Friday, February 25, 2011

The Game of Life: Virtual Entities in Collectively-Simulated Environments

In response to a recent TED video on gaming, I had a vision. The presenter mentioned things like how the gaming industry is huge, and as a form of media, its use/consumption has been growing at a rate four times faster than any other. Also stated was the fact that games are designed to take maximum advantage of the human psyche in regards to motivation. I recall also an article on microtasking – the act of breaking menial tasks into microchunks that could then be crowdsourced.

I imagined a future where everything we do is reverse engineered into a game – by us, for us. Somehow, taking out the garbage becomes more like flying a dragon to a secret floating mountain cave. I imagine, as our lives become more automated, that many of the things we manipulate physically today, will tomorrow be done via some other system independent of our physical actions (in other words, a practicable psychokinetics). Yet, we will always have those menial tasks and chores that seem to do nothing but take the time out of our day. Also we will always face the challenges and adventures that make life worth living.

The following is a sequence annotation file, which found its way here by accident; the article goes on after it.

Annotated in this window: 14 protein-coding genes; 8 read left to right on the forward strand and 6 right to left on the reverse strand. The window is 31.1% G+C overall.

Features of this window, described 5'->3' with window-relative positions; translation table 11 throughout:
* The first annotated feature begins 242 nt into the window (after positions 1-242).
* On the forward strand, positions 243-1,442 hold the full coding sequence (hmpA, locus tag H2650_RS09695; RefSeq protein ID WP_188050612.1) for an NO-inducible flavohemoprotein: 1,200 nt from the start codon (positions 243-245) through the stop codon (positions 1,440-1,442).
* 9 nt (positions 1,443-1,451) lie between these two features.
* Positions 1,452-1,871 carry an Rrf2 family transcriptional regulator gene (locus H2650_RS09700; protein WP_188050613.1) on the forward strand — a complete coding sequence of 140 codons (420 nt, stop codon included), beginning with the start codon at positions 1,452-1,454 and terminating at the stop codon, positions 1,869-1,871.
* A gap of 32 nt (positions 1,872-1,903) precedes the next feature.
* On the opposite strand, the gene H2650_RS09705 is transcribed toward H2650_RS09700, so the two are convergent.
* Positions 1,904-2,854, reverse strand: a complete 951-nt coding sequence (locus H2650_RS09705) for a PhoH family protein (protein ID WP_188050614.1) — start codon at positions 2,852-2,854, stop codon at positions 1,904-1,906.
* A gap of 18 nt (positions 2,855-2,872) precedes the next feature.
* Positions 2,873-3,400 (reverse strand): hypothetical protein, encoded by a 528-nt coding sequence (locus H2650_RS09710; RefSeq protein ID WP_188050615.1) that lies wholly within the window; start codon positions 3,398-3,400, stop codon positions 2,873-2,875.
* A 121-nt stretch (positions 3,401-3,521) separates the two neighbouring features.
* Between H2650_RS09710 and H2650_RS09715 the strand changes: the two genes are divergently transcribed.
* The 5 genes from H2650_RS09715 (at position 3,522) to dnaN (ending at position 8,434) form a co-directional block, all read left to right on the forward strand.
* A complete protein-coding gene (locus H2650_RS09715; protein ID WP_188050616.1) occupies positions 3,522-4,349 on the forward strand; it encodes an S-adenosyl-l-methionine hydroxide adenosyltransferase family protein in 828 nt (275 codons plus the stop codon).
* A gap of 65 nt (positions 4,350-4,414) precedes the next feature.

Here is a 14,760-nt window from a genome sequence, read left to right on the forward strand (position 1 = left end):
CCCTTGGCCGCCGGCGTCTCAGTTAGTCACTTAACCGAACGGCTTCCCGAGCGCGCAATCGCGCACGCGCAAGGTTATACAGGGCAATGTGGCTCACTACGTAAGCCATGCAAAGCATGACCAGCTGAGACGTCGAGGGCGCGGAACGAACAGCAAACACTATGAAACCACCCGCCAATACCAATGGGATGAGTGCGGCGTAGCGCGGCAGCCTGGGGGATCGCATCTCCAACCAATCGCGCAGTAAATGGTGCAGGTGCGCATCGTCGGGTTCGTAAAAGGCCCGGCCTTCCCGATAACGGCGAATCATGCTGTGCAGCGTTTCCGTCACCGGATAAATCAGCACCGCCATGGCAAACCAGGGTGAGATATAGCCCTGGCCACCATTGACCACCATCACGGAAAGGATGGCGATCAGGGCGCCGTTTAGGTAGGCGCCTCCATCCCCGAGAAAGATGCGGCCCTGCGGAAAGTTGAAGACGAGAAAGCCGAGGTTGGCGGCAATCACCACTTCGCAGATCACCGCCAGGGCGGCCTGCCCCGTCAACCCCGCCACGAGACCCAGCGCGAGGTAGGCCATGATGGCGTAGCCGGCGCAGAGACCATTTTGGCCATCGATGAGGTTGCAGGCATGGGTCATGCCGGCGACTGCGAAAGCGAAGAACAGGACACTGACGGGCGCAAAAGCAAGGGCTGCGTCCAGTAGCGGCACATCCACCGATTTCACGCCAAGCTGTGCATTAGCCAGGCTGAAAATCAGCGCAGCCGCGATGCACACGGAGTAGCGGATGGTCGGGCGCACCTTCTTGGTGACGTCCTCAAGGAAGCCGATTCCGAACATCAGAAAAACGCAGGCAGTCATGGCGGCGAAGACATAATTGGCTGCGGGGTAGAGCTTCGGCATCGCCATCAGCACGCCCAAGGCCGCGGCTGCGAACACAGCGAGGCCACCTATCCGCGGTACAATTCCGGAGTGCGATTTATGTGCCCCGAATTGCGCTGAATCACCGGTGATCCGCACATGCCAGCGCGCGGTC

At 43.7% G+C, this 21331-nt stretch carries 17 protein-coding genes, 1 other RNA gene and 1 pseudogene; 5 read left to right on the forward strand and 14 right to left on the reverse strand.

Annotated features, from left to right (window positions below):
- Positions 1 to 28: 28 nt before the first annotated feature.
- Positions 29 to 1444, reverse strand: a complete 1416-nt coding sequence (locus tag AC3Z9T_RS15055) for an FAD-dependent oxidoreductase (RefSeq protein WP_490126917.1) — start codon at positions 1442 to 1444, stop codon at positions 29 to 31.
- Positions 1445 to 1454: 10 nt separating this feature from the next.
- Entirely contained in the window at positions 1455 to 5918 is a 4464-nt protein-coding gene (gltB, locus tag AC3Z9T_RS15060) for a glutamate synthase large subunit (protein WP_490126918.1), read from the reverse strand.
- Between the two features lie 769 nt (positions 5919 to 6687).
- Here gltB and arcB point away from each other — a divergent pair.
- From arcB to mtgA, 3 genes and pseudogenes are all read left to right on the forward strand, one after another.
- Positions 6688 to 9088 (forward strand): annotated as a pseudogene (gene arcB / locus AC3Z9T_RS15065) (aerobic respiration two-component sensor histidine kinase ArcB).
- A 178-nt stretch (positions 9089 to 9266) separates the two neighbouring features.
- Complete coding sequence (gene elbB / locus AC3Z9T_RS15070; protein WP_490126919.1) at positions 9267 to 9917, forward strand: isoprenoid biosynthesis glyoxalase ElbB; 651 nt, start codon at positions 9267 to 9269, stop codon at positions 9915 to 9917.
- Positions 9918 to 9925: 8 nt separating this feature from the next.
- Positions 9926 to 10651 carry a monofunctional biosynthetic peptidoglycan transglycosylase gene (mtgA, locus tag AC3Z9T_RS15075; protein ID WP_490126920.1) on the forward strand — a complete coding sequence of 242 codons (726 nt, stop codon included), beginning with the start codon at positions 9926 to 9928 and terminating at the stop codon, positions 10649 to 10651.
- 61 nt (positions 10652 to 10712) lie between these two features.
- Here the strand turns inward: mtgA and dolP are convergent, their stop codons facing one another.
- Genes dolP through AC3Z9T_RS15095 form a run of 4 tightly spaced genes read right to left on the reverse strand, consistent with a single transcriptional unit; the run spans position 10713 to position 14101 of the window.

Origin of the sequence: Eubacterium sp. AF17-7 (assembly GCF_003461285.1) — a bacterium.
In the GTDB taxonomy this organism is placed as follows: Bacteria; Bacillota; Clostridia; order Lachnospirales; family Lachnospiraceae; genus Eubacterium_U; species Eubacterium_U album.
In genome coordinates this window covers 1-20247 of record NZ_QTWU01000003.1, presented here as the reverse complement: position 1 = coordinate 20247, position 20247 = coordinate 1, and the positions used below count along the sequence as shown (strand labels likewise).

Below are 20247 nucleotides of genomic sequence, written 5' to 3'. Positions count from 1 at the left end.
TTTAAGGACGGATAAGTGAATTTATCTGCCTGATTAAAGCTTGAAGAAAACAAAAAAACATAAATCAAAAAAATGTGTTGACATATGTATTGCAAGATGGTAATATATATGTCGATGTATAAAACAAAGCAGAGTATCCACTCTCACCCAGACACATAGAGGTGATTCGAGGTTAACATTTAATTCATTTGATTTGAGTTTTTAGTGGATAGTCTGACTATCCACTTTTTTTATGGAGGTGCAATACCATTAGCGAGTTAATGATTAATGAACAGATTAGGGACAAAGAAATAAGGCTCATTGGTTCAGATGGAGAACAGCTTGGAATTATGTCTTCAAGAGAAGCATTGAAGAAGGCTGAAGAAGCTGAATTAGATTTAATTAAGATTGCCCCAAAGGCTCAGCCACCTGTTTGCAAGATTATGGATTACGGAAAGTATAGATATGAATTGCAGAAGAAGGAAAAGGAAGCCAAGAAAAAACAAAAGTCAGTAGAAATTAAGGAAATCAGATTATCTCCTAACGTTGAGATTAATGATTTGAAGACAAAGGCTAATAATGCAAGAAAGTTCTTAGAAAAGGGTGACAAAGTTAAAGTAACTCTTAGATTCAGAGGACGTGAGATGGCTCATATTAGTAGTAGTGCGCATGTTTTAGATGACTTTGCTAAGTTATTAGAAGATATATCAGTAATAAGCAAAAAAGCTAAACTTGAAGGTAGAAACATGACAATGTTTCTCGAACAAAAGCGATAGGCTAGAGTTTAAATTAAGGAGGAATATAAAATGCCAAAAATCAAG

In this automated future we create an interface which is immersed in the virtual world. Why would GoogleEarth show you the way things really look when you can instead recreate your entire neighborhood into a 15th century medieval village? Why wouldn’t you put on a mask (or, more feasibly, intercept the connections between your eyes and your visual cortex via some less cumbersome apparatus) that superimposes your virtual world on top of the real one in real time, real space.

But furthermore, you could program virtual entities, ones which could respond to you via kinetic controls. Virtual entities could pop up to remind you to pick up a gallon of milk (a golden amulet) from the corner store (the dragon’s lair). Characters interact with you, and you with them, via your virtual entity interface. Situations which are virtual representations of pre-programmed errands, tasks and ideas would take the mundane out of your daily chores.

But this future would never happen this way. In the extremely abstracted, transformed and reverse engineered world, you would not exist alone. Every person would bring with them every other virtual entity until the whole world, yours included, would interact with each other. You would, in the course of a singe day, engage in, struggle with, and triumph over the very obstacles and unfinished business of the rest of the world.

Seth Priebatsch: The game layer on top of the world
TEDXBoston, 2010

Jesse Schell: When games invade real life
DICE Summit, 2010

When the Assembly Line Moves Online, RANDALL STROSS
NYTimes October 30, 2010

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